While 10G is cable's future, better upstream speeds are its present

While 10G will be a hot top at this week's virtual SCTE•ISBE Cable-Tec Expo 2020 conference, but there's a lot of blocking and tackling currently under way for expanding the upstream capabilities across cable operator's HFC networks.

As a whole, the cable industry's upstream held up well during the Covid-19 pandemic, but with the increased use of video conferencing and other tools associated with work-from-home and online learning, cable operators need to accelerate their efforts on expanding the upstream according to CommScope CTO Tom Cloonan.

"In the upstream, we've seen that it's grown by about 25% over what it was in February," Cloonan said. "So that's a big jump. That's just a massive, sudden, big jump that nobody had anticipated."

Splitsville for cable

Overall, most cable operators were able to adjust their configurations, node splits and node segmentations during the March-to-April timeframe, but Cloonan said Covid-19 accelerated their plans to do mid-splits at 85MHz and high-splits to 204MHz for their upstreams. Currently, most cable operators have a return band of 5 MHz to 42 MHz on the upstream.

"In all honesty, the upstream was really the area that was most challenged by the Covid hit," Cloonan said. "The upstream was where a lot of the operators really saw that they needed to work harder on. Going to 85MHz, or 204MHz, would definitely reduce those issues, and allow the operators to move very deep into the future without issue for a long time because that gives them a lot of extra bandwidth capacity for the upstream.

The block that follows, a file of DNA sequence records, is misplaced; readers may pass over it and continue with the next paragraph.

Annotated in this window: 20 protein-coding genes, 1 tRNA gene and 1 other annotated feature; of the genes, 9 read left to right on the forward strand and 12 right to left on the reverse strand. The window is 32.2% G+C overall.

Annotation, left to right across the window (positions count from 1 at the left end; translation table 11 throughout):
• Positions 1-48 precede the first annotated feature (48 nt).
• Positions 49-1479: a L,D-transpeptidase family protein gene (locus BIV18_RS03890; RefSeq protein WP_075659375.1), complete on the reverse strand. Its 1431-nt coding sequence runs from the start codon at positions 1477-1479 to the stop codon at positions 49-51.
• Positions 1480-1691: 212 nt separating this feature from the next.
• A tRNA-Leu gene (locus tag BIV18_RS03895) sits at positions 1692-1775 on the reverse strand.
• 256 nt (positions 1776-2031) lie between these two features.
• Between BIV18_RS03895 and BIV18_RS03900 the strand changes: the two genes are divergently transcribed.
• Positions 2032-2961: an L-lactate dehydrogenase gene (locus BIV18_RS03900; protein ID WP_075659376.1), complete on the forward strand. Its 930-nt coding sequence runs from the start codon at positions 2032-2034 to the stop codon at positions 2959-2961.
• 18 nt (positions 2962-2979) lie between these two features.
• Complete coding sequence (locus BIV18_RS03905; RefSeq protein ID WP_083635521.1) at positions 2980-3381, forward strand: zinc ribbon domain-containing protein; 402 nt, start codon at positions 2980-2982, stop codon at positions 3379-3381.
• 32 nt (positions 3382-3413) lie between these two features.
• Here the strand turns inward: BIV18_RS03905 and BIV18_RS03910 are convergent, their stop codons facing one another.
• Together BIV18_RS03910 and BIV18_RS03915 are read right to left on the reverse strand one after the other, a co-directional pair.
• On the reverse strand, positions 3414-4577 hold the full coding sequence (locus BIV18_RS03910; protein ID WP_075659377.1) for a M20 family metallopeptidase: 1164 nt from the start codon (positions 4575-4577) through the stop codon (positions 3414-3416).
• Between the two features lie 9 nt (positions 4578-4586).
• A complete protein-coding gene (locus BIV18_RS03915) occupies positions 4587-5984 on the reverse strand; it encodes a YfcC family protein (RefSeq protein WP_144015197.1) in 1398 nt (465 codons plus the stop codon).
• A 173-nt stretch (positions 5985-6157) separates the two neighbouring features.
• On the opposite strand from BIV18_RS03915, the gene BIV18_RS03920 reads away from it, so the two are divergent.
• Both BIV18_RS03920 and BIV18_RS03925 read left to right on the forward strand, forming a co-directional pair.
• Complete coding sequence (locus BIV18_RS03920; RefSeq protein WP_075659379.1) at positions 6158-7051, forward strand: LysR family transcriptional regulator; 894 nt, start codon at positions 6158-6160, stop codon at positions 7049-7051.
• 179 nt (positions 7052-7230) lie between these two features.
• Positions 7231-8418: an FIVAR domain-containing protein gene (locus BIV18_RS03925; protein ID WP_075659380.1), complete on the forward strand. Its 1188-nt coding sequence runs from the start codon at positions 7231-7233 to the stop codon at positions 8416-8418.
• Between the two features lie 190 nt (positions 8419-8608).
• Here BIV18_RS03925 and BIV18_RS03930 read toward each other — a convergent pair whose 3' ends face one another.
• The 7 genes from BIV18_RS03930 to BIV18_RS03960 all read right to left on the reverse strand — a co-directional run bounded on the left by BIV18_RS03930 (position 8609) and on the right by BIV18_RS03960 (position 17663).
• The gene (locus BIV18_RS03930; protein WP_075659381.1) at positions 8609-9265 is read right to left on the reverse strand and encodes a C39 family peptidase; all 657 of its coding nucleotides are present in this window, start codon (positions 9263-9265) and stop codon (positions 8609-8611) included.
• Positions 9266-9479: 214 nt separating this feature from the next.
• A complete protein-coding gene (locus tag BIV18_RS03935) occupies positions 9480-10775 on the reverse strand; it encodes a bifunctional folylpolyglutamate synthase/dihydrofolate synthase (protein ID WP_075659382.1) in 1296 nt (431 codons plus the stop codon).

"So we expect, and are already seeing, a lot of operators planning to do that and working to get their components in the field up to snuff to do that kind of thing."

Moving to the mid and high-splits will awaken several features on DOCIS 3.1 that have been dormant over the years until they were needed. For starters, cable operators will have to make changes in their amplifiers and the nodes.

"When you look into the more distant future, a lot of operators realize that eventually they're probably going to need more than 204 megahertz upstream capacity," Cloonan said. "And that's where the DOCSIS 4.0 spec comes into play. "

"It offers the operators several things. They can take their upstream capacities and go beyond 204 megahertz. They can go to 300 megahertz, 396, 492, or 684 megahertz. So it really allows them to push the splits up to much higher levels, giving them much higher upstream bound capacities for the future of their network operations."

Moving to the "ultra high-split" would entail making changes on the downstream, which could include full duplex DOCSIS or pushing the downstream from 1.2GHz to 1.8GHz as part of DOCSIS 4.0's expanded spectrum DOCSIS.

Moving forward on 4.0

Cloonan said silicon vendors and system vendors such as CommScope are working on the elements that are needed for 4.0, which could be available in the 2023 to 2025 time frame.

"We'll likely see different products show up at different time phasings going forward," he said. "You'll likely see passives, like taps, showing up first. And then you'll see probably amplifiers following that and probably nodes following that. So you'll see different releases of products from the vendor community for operators, and different operators will turn it on at different times.